A selection of cultural events taking place in Estonia this week as curated by culture.ee: "This week there is something for everyone, especially for the ladies. As you know, March 8 is International Women's Day!"
Estonian Institute, Tallinn
Here is a piece of great news for everyone who is interested in Estonian literature — the spring edition of the Estonian Literary Magazine has been issued in time for the London Book Fair. The fresh number offers several portrait stories: Berk Vaher writes about his great favorite, the luminary of Estonian literature’s magic realism, Nikolai Baturin, while Jan Kaus provides an overview of the colorful personality and work of European Union Prize for Literature laureate Paavo Matsin. There is also an interview with one of the most brilliant Estonian writers of recent years, Indrek Koff.
Ongoing - Sunday, April 16
Tallinn Art Hall
Beginning March 4, the 17th Survey Exhibition of the Estonian Artists' Association, titled "Life on Earth and in the Country," will be on display at Tallinn Art Hall. "Can we make cottage cheese from curd snacks? Is the Earth flat? Is there a forest behind the trees?" asks Mari Kartau, curator of the exhibition, who knows that these trick questions are not just hot air bur rather actually hit the nail on the head. The works created for this exhibition, the result of a collaboration between the Artists' Association and weekly Maaleht in celebration of the paper's 30th anniversary, are living witnesses to this, because as the curator recognizes, this art tends to decrease the nostalgic, romantic and utopian picture of country life which is divorced from reality.
Ongoing - Sunday, May 7
Great Guild Hall, Estonian History Museum, Tallinn
This Estonian History Museum exhibition introduces the celebrations and the diversity of the celebration rituals of the high society of the 15th and 16th century in the Great Guild Hall. At the guild's feasts, beer and wine flowed, one could try oriental spices, the scents of which waft through the exhibition hall today, as well as enjoy the finest dishes.
Tuesday, March 7 - Friday, March 10
Tudengijazz, an international festival for students full of rhythmic music, is dedicated to students studying music and their fresh ideas. The aim of the festival is to support international joint projects, introduce jazz to the young as well as give students the opportunity to learn and develop by performing with their ensembles.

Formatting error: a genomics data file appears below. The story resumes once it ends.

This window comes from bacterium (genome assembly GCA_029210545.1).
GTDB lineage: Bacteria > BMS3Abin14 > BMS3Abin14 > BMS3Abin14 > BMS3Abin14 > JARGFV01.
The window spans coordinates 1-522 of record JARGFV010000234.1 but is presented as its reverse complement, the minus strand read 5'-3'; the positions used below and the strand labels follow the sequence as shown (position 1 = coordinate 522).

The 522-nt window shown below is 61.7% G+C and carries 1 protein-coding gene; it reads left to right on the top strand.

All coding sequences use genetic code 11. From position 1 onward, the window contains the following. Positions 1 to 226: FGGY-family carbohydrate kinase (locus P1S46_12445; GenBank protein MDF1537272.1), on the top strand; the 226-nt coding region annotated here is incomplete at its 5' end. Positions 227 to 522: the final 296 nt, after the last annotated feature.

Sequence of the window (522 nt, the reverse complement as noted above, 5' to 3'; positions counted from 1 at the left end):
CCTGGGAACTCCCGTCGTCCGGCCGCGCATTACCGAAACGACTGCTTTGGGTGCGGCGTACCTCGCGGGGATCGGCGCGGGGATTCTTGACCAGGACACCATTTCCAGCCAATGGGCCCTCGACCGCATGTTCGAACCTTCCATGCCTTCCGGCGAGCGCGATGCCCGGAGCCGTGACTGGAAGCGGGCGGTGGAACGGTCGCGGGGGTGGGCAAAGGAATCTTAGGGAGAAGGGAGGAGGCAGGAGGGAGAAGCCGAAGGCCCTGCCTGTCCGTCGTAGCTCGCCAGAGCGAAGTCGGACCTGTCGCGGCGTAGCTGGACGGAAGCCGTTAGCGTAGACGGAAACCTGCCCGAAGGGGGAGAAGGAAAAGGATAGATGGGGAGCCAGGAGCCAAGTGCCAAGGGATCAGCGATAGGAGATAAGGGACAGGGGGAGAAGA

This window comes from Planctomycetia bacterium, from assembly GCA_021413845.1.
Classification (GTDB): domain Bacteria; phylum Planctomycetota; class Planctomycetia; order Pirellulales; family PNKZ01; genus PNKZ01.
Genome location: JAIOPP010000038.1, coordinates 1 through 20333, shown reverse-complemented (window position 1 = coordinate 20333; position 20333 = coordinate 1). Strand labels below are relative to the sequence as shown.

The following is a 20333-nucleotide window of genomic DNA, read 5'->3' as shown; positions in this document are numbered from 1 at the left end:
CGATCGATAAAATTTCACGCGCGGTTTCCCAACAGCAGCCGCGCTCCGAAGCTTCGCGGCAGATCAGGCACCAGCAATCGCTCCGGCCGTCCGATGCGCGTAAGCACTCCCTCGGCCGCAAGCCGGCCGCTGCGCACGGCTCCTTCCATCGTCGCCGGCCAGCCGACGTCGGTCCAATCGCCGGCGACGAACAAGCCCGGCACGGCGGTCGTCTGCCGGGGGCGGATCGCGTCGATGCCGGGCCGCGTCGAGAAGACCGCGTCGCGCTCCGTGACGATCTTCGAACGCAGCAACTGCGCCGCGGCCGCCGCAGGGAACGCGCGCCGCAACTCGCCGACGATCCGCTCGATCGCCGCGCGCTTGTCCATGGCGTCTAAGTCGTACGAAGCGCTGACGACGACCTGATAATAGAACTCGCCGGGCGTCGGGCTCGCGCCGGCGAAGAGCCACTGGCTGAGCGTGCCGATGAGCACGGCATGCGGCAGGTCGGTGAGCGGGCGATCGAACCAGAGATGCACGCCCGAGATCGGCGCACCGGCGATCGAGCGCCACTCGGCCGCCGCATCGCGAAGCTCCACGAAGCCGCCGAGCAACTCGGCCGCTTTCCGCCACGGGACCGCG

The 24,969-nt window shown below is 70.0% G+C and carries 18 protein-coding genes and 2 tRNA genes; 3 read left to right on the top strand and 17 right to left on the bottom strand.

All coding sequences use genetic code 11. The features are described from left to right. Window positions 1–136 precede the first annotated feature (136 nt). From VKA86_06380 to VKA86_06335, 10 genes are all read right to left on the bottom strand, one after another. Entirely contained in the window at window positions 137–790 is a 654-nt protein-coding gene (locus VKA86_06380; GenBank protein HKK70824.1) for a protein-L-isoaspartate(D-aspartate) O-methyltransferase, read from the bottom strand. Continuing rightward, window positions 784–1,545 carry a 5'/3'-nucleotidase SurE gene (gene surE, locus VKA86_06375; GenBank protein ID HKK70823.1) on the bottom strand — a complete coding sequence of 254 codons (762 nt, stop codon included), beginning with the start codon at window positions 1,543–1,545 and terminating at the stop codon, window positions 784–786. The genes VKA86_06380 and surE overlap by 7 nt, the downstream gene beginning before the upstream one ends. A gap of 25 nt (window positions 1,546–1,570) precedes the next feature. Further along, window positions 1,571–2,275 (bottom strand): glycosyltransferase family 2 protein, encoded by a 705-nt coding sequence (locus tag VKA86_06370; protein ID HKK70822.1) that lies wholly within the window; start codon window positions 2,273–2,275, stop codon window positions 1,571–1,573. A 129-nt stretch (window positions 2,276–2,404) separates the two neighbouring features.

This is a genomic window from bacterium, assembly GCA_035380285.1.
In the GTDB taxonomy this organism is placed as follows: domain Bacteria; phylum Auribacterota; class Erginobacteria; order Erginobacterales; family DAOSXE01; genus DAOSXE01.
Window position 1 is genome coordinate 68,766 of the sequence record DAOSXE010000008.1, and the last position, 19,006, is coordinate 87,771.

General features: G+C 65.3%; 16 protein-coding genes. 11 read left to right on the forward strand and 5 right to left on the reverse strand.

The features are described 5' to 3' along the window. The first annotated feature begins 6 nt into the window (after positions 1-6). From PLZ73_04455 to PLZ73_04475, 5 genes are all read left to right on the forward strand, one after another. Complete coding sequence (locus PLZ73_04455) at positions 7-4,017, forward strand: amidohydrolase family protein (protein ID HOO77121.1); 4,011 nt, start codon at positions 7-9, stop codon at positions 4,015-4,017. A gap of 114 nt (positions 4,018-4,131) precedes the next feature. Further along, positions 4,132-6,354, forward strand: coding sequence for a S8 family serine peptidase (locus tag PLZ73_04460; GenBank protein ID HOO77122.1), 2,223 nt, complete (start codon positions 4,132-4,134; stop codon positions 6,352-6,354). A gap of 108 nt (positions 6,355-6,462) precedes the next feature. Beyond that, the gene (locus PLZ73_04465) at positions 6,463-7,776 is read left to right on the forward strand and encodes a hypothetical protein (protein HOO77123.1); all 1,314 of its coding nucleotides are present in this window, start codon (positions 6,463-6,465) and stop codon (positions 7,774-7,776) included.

Wednesday, March 8
House of the Brotherhood of Blackheads, Tallinn
The program includes Mary Stuart and Elizabeth I’s confrontation scene from the opera "Maria Stuarda," Anna Bolena’s aria from the eponymous opera, excerpts from operas "Lucia di Lammermoor" and "Lady Macbeth," as well as songs from the musicals "Chicago" and "My Fair Lady," among others.
Hopner House, Tallinn
Rändaja’s repertoire includes smooth and soft-sounding Estonian-language songs that touch, breathe, and carry one on a magical journey through the sound of world music. Rändaja carries and creates a sweetly melodic atmosphere carried by Estonian-language lyrics. While making music together, a sort of magical ring is born in which every participant contributes an element to the whole and no song sounds exactly the same to the listener as when played some other time.
Wednesday, March 8 - Sunday, March 12
Tori Community Center/Iisaku Community Center/Tabivere Community Center/Nõuni Cultural Center/Haanja Community Center
The Estonian Traditional Music Center has organized anther tour inspired by the historical tours of August Pulst, taking folk music to the people. Concert guests will be abl to see how lively and multi-layered Estonian traditional music is as musicians of three generations take the stage. In each community center, local young talent will make music as well, providing a hint of the future of Estonia's folk music.
This festival aims to provide intersectional and interdisciplinary treatments of women’s culture, human rights, gender, sexual and minority issues and support activism, collective activities and the creation of networks at the most basic level.
Wednesday, March 8 / Wednesday, March 15
Stage of Independent Dance, Tallinn
Femmage is an homage to five women who sparked revolutions with solos in contemporary dance in their time — and if not revolutions, then at least something that shook up the understanding of dance and thinking about dance in general. "Femmage" is like a retrospective but actually isn't, as one will not quote solos one-on-one, but rather make our own based on them, inspired by them, on impulse.
Friday, March 10
Estonia Concert Hall, Tallinn
Performing alongside ERSO soloists will be Stefan Temmingh, representing the young generation of world-class recorder players. "Never before did a recorder sound so effortless and so differentiated in terms of timbre and dynamics," one reviewer enthusiastically offered regarding Temmingh's debut album"Corelli à la mode," which was released in 2009. His second album, "The Gentleman’s Flute," was immediately nominated for the International Classical Music Awards 2011.
Saturday, March 11
Tõstamaa Manor, Pärnu County
Tõstamaa manor invites you to the concert "From Women to Women" ("Naistelt naistele"), where songs will be performed and stories told by Naised Köögis ("Women in the Kitchen").
Von Krahl Theatre Bar, Tallinn
Under Your Skin are an energetic alternative rock band based in Tallinn, Estonia, which originally formed as a three-piece outfit in summer 2006 and performed live and recorded through 2011. Now they are back! After some time out, the band — consisting of vocalist-guitarist Phil Mills (U.K.), bassist Marek Puust (EST) and drummer Rene Väli (EST) — continued working on their album in summer 2006. All of the songs have since been remixed, a few new songs added and others reworked. In the process, Brian Taulbee (U.S.) joined the band, bringing a second guitar and backing vocals into the mix.
Editor: Aili Vahtla